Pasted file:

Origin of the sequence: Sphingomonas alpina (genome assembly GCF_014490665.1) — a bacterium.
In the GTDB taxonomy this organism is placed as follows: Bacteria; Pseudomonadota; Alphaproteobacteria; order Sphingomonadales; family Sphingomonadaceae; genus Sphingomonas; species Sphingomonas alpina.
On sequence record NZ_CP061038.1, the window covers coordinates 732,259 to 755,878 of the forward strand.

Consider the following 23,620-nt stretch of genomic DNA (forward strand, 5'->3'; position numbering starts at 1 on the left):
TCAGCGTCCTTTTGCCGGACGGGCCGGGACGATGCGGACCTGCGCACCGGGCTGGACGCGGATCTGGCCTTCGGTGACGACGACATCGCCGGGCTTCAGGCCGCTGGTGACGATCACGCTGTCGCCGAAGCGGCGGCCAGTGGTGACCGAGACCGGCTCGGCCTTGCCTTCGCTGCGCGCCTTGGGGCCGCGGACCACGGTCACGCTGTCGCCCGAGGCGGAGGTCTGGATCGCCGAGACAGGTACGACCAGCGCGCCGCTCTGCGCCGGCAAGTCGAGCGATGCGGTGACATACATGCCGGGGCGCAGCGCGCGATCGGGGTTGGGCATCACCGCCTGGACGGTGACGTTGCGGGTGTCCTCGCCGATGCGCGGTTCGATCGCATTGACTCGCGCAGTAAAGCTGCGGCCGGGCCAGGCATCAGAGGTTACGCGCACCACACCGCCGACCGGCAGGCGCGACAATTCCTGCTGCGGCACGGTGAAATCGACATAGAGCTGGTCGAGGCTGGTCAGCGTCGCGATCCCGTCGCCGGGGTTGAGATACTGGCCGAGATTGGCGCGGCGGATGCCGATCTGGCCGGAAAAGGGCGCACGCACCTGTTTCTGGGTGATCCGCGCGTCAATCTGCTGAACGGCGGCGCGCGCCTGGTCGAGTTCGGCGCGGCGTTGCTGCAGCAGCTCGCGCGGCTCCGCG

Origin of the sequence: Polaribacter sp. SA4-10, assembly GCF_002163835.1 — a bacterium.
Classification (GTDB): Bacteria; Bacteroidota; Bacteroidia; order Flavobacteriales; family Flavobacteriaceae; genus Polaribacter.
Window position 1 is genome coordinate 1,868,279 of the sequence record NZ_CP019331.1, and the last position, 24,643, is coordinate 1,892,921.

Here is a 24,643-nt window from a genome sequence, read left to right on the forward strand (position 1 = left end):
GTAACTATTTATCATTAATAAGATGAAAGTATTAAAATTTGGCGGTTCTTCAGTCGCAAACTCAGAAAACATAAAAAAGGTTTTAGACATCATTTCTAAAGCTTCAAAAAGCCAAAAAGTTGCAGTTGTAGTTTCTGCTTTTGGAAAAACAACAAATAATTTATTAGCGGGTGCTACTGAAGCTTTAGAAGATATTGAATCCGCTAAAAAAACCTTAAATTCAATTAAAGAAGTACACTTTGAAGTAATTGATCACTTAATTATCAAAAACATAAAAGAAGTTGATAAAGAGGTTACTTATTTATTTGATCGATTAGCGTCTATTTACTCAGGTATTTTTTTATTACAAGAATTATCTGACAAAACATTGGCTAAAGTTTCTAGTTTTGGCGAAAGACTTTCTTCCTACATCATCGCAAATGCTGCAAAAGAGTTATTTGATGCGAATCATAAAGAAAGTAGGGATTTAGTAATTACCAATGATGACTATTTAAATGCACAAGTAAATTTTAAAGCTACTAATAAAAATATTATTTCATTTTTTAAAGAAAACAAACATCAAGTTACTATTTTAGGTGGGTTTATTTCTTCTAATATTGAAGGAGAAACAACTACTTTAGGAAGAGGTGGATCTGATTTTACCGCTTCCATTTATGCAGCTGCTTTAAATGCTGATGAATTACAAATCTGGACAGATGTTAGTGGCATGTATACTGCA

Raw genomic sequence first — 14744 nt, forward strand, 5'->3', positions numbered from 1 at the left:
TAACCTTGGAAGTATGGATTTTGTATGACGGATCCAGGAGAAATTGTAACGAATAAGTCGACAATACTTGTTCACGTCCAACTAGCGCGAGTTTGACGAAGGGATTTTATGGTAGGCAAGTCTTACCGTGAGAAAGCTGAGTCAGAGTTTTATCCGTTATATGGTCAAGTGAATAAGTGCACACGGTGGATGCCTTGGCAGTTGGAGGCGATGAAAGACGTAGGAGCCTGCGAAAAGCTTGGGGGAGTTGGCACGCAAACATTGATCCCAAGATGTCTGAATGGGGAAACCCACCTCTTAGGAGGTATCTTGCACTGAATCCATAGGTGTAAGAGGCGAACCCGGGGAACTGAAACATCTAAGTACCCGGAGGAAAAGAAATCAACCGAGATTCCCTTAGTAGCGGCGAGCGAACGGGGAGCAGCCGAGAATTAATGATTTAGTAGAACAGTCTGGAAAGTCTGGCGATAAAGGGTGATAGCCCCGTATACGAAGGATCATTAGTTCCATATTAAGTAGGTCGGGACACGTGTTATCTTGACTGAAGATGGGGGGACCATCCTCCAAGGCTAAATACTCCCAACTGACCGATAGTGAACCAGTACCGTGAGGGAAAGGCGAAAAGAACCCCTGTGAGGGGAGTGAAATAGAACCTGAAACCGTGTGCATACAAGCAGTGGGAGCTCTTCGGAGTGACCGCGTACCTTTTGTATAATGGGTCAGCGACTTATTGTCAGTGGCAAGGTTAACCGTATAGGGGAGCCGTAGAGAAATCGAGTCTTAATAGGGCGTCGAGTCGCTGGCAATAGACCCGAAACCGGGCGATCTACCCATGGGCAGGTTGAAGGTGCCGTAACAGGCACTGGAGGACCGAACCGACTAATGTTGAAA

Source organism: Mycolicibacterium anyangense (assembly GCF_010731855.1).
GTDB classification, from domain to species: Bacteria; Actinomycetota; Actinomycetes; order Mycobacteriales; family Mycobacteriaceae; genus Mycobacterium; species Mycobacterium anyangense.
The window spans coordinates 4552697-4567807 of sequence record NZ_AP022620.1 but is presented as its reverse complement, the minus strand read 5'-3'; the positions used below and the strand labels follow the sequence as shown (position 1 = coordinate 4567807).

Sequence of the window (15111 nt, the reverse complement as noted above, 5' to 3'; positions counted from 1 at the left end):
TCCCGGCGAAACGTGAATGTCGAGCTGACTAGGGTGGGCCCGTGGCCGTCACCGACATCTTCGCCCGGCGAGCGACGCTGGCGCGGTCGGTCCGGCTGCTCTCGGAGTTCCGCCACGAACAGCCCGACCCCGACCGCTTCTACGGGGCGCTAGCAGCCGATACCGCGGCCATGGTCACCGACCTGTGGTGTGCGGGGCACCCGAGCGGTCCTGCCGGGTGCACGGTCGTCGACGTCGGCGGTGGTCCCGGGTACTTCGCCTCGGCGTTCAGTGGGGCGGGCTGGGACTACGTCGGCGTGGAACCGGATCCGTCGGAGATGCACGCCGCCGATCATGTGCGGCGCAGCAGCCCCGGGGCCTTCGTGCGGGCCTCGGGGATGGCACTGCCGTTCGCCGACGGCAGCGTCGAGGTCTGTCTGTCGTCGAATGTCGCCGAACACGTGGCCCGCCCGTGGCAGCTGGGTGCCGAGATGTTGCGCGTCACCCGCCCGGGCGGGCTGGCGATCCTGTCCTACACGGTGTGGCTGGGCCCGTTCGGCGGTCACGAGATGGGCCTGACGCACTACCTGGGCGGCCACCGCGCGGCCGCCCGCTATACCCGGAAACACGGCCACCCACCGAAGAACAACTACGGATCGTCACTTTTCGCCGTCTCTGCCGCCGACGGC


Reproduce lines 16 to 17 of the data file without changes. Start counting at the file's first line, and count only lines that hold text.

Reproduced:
Sequence of the window (15111 nt, the reverse complement as noted above, 5' to 3'; positions counted from 1 at the left end):
TCCCGGCGAAACGTGAATGTCGAGCTGACTAGGGTGGGCCCGTGGCCGTCACCGACATCTTCGCCCGGCGAGCGACGCTGGCGCGGTCGGTCCGGCTGCTCTCGGAGTTCCGCCACGAACAGCCCGACCCCGACCGCTTCTACGGGGCGCTAGCAGCCGATACCGCGGCCATGGTCACCGACCTGTGGTGTGCGGGGCACCCGAGCGGTCCTGCCGGGTGCACGGTCGTCGACGTCGGCGGTGGTCCCGGGTACTTCGCCTCGGCGTTCAGTGGGGCGGGCTGGGACTACGTCGGCGTGGAACCGGATCCGTCGGAGATGCACGCCGCCGATCATGTGCGGCGCAGCAGCCCCGGGGCCTTCGTGCGGGCCTCGGGGATGGCACTGCCGTTCGCCGACGGCAGCGTCGAGGTCTGTCTGTCGTCGAATGTCGCCGAACACGTGGCCCGCCCGTGGCAGCTGGGTGCCGAGATGTTGCGCGTCACCCGCCCGGGCGGGCTGGCGATCCTGTCCTACACGGTGTGGCTGGGCCCGTTCGGCGGTCACGAGATGGGCCTGACGCACTACCTGGGCGGCCACCGCGCGGCCGCCCGCTATACCCGGAAACACGGCCACCCACCGAAGAACAACTACGGATCGTCACTTTTCGCCGTCTCTGCCGCCGACGGC